Business clubs offer professional opportunities

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Logan Robison and Kyle Peay are co-president’s of the Corporate Finance Club. They help arrange and facilitate guest speakers and other club activities. (Holly Ferguson)

The Marriott School of Business houses over 35 clubs to help students gain tools they can use in the workforce. Club options range everywhere from the Chinese Business Club to Women in Business, according to the Marriott School of Business’ website.

Each club’s goal is to help students prepare résumés, network with professionals, perform well in interviews and prepare for internships, the website explains.

Logan Robison, a co-president of the Corporate Finance Club, said the club’s purpose is to get students involved and to develop skills in areas of interest to them.

“Whether that be corporate finance, investment banking, or wealth management, (the club) is there to get people invested together and to build relationships and to learn more about that activity,” he said.

Robison said students will have a harder time finding jobs and internships if they are not involved in clubs because the clubs aggregate information on potential jobs and internships and send it exclusively to their members.

“We have all the information, but if you are not a part of the club, you might miss out on some really awesome opportunities,” Robison said.

Marco Polo representative Vlada Bortnik, along with students Rachel McWilliams and Hunter McWilliams look for potential interns. (Holly Ferguson)

Emily Beukers, the president of the Marketing Association said their club focuses on connecting students with alumni and helping undergraduates gain experience and internships. Beukers said the sooner a student can get involved with clubs the better.

“I watch freshman and sophomores coming in now and they say, ‘I want to get into the program, I want to be involved,’ and they are so much further ahead,” she said. “They already have experience, so it’s like a leap start.”

She said clubs are a great way for students to meet new people, friends and recruiters. They allow students to learn additional information and skills outside of lectures.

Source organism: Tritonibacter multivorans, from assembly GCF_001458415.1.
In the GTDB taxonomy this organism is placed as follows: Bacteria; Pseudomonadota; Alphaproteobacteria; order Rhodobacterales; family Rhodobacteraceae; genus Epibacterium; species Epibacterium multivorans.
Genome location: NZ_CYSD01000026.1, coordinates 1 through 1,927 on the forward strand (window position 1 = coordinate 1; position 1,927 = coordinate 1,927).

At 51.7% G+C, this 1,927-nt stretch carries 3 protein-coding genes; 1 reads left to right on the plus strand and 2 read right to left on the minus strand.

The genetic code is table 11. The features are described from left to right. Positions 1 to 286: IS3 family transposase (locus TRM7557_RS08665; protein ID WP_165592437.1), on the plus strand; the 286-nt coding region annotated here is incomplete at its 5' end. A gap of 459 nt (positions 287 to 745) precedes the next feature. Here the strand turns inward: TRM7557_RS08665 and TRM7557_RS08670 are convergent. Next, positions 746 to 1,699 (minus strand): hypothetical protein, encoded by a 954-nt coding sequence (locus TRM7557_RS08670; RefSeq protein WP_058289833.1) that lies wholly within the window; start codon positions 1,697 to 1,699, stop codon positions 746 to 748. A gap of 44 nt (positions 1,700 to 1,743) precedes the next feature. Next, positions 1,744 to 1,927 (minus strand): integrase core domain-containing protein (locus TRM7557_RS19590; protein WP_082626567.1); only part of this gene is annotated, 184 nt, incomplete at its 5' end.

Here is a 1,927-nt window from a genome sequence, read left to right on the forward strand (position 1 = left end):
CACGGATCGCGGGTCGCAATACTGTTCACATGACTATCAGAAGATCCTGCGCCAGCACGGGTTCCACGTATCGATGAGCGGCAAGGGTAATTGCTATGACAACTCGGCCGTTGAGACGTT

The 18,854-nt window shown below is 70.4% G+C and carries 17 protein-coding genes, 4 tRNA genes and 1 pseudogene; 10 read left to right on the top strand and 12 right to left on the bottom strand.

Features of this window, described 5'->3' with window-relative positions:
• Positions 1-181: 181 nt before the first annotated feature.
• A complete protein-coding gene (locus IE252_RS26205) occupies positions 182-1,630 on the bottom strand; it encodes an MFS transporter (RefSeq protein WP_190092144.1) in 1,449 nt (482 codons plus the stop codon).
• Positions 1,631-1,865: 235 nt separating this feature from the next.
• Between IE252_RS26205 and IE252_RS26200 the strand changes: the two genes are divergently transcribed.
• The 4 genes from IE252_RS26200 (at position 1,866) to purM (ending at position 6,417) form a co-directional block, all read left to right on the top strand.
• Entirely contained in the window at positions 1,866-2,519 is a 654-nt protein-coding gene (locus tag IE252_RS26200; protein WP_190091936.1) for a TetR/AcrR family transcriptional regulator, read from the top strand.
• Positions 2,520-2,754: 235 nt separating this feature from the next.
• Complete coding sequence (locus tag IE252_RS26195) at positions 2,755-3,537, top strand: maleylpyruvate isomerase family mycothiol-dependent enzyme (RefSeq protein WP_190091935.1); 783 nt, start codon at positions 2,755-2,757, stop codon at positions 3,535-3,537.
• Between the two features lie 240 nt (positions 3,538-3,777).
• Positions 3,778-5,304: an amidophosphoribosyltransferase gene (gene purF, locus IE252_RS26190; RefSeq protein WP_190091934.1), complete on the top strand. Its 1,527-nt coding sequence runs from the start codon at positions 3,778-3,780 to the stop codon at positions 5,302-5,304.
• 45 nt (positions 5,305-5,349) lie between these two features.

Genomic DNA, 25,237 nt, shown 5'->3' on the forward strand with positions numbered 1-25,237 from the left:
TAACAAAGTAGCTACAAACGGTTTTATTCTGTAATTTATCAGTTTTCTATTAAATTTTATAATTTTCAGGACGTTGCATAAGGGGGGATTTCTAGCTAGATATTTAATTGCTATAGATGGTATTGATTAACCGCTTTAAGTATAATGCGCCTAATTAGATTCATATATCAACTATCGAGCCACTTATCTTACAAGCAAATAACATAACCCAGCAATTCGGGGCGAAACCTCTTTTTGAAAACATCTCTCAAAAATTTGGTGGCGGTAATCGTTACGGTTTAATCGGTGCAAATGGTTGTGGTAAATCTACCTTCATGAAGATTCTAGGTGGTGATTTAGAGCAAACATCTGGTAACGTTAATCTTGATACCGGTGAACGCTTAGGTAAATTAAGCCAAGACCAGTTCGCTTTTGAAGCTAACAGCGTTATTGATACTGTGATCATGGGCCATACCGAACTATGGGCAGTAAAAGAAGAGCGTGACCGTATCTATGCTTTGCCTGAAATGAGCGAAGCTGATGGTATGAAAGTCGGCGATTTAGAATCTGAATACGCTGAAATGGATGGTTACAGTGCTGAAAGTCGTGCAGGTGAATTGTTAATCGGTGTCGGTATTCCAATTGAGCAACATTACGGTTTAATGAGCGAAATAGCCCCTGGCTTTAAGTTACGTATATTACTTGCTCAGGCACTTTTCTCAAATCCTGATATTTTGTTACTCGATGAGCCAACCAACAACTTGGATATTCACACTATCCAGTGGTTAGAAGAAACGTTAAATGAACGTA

“It’s a great way to get involved outside of class and get a more well-rounded experience,” she said. “It augments the student experience because you can’t learn everything in the classroom. It teaches you a lot of the soft skills.”

Kyle Peay, the co-president of the Corporate Finance Club, said if a student wants to get their feet wet in a field, they should attend a club’s opening social.

“At the opening social you are going to have the opportunity to see what the club is about and what resources they will provide,” Peay said. “The best way to find out whether or not a club is worth being a part of is to come see it firsthand at least once and decide from there.”

The opening socials for most clubs in the business school typically occur within the first month of the school year, according to the Marriott School’s calendar.

“The opening social is really to get people excited about the club. I think it’s the first opportunity you have to make that first impression with the students. It’s their first taste,” Robison said.

Beukers said the first meeting serves as a way for students to sign up and have fun. It allows them to see a club’s environment and types of people before deciding to be a part of it.

Ryan Kerr, Brit Harding, Mitch Larson and Sarah Long clean up after the Marketing Association opening social Sept. 18. (Holly Ferguson)

Brit Harding, one of the executive vice presidents in the Marketing Association club, said clubs have given him growth with his personal development.

“The number one thing it has helped me with is developing really great relationships,” he said. “Having that opportunity to work with high-caliber individuals is cool to throw on my resume.”

Specific clubs can be found on the Marriott School of Business club directory. Events and opening socials are posted under the calendar section of the Marriott School’s main webpage.